The Swampland is a murky place, and it's not just the mud. Sometimes the rainclouds fly so low here that the top of Mount Ebey at elevation 1600 feet isn't visible from the pasture at Haiku Farm, a mere 3/4 mile away and 1250 feet lower. Yesterday was like that, but since the rain was lightweight (by comparison to recent heavy cold and "bloppy" rain), I decided that Fiddle and I should see how much further we could get on the road up the side of our neighborhood mountain.
The last time we went up this direction, I found a gated logging road branching off from the main road. I still haven't explored that yet. Instead, I wanted to see how far that "main road" went. The old USGS maps and satellite photos show it spiraling up to the peak above our house.
Here's something the satellite photos (which were taken summer 2008, as near as Jim and I can tell) didn't show:
I cannot figure out who the heck would want to drive 30 minutes from town, up the side of a gravelled logging road so that they could live in a housing development. The lots are about an acre each, very swampy, not fit for any agricultural pursuits....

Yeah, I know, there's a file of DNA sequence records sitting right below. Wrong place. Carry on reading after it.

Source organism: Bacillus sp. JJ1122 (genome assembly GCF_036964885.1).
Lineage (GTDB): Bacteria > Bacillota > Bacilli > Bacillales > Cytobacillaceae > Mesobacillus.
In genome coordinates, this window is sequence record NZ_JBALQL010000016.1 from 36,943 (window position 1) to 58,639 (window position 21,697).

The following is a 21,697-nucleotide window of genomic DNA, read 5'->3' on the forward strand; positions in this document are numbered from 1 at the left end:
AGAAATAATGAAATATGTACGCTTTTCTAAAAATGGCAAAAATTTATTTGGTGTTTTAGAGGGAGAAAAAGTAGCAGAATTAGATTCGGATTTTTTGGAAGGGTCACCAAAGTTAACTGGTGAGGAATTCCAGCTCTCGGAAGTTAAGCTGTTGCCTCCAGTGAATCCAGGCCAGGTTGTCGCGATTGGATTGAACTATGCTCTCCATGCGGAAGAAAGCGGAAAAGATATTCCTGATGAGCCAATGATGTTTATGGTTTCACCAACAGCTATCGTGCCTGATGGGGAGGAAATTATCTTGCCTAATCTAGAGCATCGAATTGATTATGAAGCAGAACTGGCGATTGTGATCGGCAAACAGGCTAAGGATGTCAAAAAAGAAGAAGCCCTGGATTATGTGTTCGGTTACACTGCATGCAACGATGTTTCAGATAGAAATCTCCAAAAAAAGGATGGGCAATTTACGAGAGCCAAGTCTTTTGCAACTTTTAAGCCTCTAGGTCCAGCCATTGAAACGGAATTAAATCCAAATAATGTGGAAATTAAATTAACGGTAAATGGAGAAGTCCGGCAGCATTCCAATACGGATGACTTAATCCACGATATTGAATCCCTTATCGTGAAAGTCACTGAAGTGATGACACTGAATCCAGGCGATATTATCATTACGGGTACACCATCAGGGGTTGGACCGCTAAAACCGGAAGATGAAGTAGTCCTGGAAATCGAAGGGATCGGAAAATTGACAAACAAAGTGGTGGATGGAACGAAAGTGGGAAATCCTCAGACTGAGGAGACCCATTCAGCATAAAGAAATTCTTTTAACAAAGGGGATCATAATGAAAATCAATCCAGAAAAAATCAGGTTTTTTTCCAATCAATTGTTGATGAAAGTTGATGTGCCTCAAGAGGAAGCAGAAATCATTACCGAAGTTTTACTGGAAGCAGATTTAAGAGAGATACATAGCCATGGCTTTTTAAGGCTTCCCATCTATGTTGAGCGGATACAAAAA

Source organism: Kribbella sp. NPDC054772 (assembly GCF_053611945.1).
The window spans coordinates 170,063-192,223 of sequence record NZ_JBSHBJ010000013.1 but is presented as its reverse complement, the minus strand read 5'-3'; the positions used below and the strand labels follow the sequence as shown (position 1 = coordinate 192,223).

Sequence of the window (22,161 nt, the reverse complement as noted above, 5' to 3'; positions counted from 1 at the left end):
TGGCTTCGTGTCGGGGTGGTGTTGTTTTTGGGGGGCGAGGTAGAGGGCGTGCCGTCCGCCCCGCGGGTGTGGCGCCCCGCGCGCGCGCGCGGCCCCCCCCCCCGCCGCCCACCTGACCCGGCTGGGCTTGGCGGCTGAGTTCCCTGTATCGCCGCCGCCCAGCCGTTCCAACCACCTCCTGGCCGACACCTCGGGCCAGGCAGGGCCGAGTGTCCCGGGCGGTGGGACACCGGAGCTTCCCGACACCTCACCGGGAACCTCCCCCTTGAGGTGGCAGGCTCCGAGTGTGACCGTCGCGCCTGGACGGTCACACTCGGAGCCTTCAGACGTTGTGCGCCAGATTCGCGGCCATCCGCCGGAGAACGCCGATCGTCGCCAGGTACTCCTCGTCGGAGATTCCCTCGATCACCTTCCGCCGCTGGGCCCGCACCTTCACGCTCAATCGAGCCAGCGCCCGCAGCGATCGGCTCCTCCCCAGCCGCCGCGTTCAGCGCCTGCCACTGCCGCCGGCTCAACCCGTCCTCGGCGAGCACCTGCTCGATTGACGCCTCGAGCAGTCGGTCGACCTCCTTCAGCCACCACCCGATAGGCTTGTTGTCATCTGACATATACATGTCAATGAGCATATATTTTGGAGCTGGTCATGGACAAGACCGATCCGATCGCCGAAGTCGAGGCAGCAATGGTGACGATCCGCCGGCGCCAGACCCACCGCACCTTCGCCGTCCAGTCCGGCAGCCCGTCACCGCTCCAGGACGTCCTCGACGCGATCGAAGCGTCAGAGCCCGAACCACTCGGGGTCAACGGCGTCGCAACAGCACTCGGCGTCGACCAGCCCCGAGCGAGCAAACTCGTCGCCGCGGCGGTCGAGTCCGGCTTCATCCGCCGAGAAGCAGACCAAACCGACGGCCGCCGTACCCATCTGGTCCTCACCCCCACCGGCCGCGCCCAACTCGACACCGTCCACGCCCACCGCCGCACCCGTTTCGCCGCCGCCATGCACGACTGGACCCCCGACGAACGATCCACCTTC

except, of course, for the plant life that was ripped down to build this little bit 'o strangeness:
The truffula-tree cutter operator didn't see Fiddle and me as we followed a little trail around the edge of this clearcut. Because, you know, together we stand only about 8 feet off the ground, and wear bright purple clothing and tack, and were thus nearly invisible?
Oblivious, I tell ya. And not just oblivious to watchers in the woods.
The trees being cut down are cedars, which grow in very wet soil. Does anybody bother to think ahead to next winter? The wet soil held in place by cedar trees will be anchored by a house with a 3-car garage.
Which is to say: not anchored at all.
Yep. It may take a year or two, but sooner or later the whole thing is going to start slithering downhill. Stay tuned: someday this is going to be really, really interesting.
As we headed downhill from Oblivious Acres, the sky was starting to lighten up in the west--not exactly sunshine, but a bit less rain.